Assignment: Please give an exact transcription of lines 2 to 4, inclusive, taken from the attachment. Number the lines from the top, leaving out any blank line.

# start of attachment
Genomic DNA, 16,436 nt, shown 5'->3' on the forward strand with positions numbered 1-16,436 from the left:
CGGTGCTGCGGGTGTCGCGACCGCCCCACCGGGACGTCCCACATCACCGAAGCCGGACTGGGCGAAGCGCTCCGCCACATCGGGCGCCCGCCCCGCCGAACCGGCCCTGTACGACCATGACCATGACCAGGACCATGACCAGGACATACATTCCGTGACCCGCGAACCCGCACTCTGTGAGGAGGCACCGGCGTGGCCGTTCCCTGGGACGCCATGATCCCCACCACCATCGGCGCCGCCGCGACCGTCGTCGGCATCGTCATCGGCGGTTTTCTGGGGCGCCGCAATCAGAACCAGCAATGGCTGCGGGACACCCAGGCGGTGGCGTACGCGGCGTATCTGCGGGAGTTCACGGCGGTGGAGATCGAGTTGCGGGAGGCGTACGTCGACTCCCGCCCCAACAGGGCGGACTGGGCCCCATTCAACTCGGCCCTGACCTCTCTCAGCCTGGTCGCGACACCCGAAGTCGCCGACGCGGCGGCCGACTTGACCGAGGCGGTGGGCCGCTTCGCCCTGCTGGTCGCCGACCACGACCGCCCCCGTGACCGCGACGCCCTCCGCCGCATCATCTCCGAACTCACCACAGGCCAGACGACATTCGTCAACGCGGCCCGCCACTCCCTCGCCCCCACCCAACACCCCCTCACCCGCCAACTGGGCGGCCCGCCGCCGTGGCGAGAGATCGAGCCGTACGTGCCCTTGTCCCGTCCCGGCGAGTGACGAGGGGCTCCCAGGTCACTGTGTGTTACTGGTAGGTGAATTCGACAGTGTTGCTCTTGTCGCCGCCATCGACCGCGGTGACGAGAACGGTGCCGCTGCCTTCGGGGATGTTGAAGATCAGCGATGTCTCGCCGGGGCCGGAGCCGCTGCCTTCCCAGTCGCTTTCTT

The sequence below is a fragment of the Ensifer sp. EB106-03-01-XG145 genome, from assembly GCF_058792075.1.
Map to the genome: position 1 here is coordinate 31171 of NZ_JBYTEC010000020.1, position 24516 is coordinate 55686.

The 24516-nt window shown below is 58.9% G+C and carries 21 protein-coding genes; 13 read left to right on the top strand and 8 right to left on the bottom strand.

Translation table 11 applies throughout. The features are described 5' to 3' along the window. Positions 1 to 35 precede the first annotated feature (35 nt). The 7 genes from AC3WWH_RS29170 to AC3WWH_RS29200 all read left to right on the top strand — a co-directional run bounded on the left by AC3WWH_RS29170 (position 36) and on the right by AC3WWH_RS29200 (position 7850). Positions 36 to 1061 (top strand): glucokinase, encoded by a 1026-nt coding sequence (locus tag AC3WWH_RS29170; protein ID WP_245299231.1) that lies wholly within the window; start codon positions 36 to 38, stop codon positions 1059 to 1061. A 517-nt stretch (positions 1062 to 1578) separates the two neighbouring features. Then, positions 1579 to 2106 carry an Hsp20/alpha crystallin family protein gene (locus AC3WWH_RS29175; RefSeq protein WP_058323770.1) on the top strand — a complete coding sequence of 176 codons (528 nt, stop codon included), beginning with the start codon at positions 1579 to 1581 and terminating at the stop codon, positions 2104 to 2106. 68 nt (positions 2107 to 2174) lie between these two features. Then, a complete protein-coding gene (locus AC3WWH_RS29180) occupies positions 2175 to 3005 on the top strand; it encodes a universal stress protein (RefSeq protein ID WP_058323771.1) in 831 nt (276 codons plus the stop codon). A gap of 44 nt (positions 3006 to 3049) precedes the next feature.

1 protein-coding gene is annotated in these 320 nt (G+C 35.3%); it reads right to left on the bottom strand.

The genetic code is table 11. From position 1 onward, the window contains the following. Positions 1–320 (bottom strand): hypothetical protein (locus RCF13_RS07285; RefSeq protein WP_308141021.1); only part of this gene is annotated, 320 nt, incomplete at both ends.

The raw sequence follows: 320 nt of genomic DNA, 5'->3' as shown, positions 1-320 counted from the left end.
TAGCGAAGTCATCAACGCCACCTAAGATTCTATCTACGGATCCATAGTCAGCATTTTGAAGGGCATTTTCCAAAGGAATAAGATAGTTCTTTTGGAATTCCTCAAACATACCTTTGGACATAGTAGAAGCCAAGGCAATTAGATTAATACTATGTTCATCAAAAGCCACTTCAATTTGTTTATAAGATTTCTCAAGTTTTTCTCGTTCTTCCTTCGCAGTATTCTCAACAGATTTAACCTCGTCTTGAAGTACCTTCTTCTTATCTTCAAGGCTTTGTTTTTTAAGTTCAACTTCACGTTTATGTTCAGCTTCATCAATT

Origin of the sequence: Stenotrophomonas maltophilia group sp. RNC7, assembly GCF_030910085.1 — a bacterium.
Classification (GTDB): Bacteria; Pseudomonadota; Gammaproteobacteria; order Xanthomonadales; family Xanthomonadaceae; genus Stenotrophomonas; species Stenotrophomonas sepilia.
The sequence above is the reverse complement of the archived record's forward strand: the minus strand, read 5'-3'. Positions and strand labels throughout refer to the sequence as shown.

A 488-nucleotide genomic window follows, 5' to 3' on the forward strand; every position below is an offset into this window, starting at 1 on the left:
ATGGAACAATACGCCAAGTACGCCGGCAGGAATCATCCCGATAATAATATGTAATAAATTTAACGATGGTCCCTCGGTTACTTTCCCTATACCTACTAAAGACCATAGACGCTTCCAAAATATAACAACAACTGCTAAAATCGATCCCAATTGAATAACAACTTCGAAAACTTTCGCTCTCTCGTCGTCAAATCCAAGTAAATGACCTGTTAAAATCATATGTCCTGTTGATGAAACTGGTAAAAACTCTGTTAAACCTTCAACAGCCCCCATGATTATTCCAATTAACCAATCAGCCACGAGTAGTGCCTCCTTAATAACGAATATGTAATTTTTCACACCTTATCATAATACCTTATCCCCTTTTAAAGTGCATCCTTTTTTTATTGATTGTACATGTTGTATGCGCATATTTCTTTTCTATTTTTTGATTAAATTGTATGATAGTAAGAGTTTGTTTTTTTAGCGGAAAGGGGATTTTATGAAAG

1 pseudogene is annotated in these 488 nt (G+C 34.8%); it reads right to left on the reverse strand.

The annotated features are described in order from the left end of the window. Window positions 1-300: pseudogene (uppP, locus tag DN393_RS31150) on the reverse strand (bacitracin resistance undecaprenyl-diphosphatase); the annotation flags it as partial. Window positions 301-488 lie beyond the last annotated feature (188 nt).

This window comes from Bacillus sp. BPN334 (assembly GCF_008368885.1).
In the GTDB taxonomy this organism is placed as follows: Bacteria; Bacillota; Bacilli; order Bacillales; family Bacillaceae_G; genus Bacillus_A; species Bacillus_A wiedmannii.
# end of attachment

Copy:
CGGTGCTGCGGGTGTCGCGACCGCCCCACCGGGACGTCCCACATCACCGAAGCCGGACTGGGCGAAGCGCTCCGCCACATCGGGCGCCCGCCCCGCCGAACCGGCCCTGTACGACCATGACCATGACCAGGACCATGACCAGGACATACATTCCGTGACCCGCGAACCCGCACTCTGTGAGGAGGCACCGGCGTGGCCGTTCCCTGGGACGCCATGATCCCCACCACCATCGGCGCCGCCGCGACCGTCGTCGGCATCGTCATCGGCGGTTTTCTGGGGCGCCGCAATCAGAACCAGCAATGGCTGCGGGACACCCAGGCGGTGGCGTACGCGGCGTATCTGCGGGAGTTCACGGCGGTGGAGATCGAGTTGCGGGAGGCGTACGTCGACTCCCGCCCCAACAGGGCGGACTGGGCCCCATTCAACTCGGCCCTGACCTCTCTCAGCCTGGTCGCGACACCCGAAGTCGCCGACGCGGCGGCCGACTTGACCGAGGCGGTGGGCCGCTTCGCCCTGCTGGTCGCCGACCACGACCGCCCCCGTGACCGCGACGCCCTCCGCCGCATCATCTCCGAACTCACCACAGGCCAGACGACATTCGTCAACGCGGCCCGCCACTCCCTCGCCCCCACCCAACACCCCCTCACCCGCCAACTGGGCGGCCCGCCGCCGTGGCGAGAGATCGAGCCGTACGTGCCCTTGTCCCGTCCCGGCGAGTGACGAGGGGCTCCCAGGTCACTGTGTGTTACTGGTAGGTGAATTCGACAGTGTTGCTCTTGTCGCCGCCATCGACCGCGGTGACGAGAACGGTGCCGCTGCCTTCGGGGATGTTGAAGATCAGCGATGTCTCGCCGGGGCCGGAGCCGCTGCCTTCCCAGTCGCTTTCTT

The sequence below is a fragment of the Ensifer sp. EB106-03-01-XG145 genome, from assembly GCF_058792075.1.
Map to the genome: position 1 here is coordinate 31171 of NZ_JBYTEC010000020.1, position 24516 is coordinate 55686.